2. Gratefulness lists: It’s been over 1½ years since I met gratefulness — 531 days to be exact. Of that time, I’ve made a list of what I’m grateful for 135 days (about 25%), and that’s been enough to change my life. Not only do I now focus on the positives in life, but I also reflect on what’s important to me on a daily basis. You won’t find much about my work in those lists, but you’ll find a lot of repetition about my people. Speaking of which…
3. People over tasks: Considering the work-a-holic side of me, I’m shifting toward putting people first. I make dates with the people that light me up, and I don’t waver. Whether it’s my weekly sit-down with a friend or getting together with my family, my relationships come first, granting me energy, encouragement, and peace. I find that tasks always get done one way or another, anyways. Which leads me to…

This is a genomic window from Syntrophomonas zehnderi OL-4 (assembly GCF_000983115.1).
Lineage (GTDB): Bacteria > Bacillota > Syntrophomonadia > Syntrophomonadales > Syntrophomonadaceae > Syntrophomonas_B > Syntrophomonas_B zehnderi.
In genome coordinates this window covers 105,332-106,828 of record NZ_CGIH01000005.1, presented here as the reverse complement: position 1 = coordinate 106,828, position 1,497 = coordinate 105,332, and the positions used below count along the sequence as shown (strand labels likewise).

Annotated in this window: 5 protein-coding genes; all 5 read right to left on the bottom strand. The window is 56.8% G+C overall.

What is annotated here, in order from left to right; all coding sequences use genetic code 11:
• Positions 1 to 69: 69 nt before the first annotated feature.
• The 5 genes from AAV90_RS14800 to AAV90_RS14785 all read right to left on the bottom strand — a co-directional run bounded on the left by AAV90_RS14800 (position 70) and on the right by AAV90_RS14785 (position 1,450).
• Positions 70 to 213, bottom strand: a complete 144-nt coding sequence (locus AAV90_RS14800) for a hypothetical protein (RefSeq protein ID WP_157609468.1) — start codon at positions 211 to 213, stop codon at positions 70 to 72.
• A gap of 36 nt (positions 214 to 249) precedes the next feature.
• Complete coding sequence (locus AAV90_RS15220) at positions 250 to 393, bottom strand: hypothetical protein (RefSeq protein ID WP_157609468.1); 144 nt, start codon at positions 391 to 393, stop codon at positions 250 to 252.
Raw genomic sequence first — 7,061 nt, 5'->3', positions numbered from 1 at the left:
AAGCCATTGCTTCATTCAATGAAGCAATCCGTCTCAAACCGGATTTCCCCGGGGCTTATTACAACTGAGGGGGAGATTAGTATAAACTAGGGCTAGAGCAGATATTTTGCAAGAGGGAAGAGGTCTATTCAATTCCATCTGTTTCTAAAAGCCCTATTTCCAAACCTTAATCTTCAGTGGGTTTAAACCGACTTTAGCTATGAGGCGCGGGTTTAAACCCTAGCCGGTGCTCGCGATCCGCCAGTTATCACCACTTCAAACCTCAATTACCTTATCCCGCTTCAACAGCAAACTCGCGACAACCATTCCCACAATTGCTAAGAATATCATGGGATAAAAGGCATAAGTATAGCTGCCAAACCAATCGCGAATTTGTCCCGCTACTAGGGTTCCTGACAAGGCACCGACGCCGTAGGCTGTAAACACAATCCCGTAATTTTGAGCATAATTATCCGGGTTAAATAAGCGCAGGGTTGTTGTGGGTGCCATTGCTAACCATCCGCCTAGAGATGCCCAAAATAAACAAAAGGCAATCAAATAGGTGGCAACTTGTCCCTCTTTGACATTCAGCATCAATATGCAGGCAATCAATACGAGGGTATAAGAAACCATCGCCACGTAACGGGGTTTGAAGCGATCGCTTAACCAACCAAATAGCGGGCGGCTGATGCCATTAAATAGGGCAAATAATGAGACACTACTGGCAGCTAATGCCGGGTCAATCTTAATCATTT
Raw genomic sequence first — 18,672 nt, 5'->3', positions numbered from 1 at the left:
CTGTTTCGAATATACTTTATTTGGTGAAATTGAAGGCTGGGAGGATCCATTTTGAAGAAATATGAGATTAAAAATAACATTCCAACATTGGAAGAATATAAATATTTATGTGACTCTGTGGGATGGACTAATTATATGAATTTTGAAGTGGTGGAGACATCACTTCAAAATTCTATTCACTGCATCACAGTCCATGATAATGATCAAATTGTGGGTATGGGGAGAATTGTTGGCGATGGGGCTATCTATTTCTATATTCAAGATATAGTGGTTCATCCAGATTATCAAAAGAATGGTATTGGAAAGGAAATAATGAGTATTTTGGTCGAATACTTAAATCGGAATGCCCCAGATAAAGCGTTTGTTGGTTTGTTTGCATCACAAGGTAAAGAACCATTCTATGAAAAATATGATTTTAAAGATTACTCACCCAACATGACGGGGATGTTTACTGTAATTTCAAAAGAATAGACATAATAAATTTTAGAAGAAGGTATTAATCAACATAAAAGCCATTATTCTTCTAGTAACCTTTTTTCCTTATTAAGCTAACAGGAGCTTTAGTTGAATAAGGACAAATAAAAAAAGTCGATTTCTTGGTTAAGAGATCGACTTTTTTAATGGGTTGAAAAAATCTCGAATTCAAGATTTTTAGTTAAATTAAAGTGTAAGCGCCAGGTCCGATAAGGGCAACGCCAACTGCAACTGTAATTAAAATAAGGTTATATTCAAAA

4. Free time: Screw structure and senseless meetings. Today, my brother asked me what I’m up to this weekday afternoon. My answer? “Mmm, not sure, maybe a coffee shop. But maybe not.” I have nowhere specific to be and nothing to do at any specific time. For two reasons:
- I want to leave space for exploration and the unexpected — for serendipity.
- I want to break my mental habit of equating my business with my self-worth.
This is best described by Tiffany Ham:
“There’s always somewhere to go, someone to email, some task to check off my list. And it never ends, and it’s never complete. As soon as I’d get a handle on one thing, 5 more would pop up in its place. Because that is how I designed my life. Because that is what I invited in. Because to me busy = worthy = effort = love. Without the busy, I wasn’t able to consider myself a hard worker, or popular enough, or quite as determined to do this as I wanted (needed?) to be.”
In those few sentences, she just described my entire identity. Time to break that habit — for good.
After all, I won’t find my lab while I’m head-down in work mode, will I? It’s time to take my blinders off and start looking around to what’s been here all along.
But all of this is just my story, my path to finding my new lab, to following my cravings and whispers. I’d love to hear yours.
And so, I ask you:
Wishing you awesomeness from Nic·a·ra·gua,
photo credit: brahmino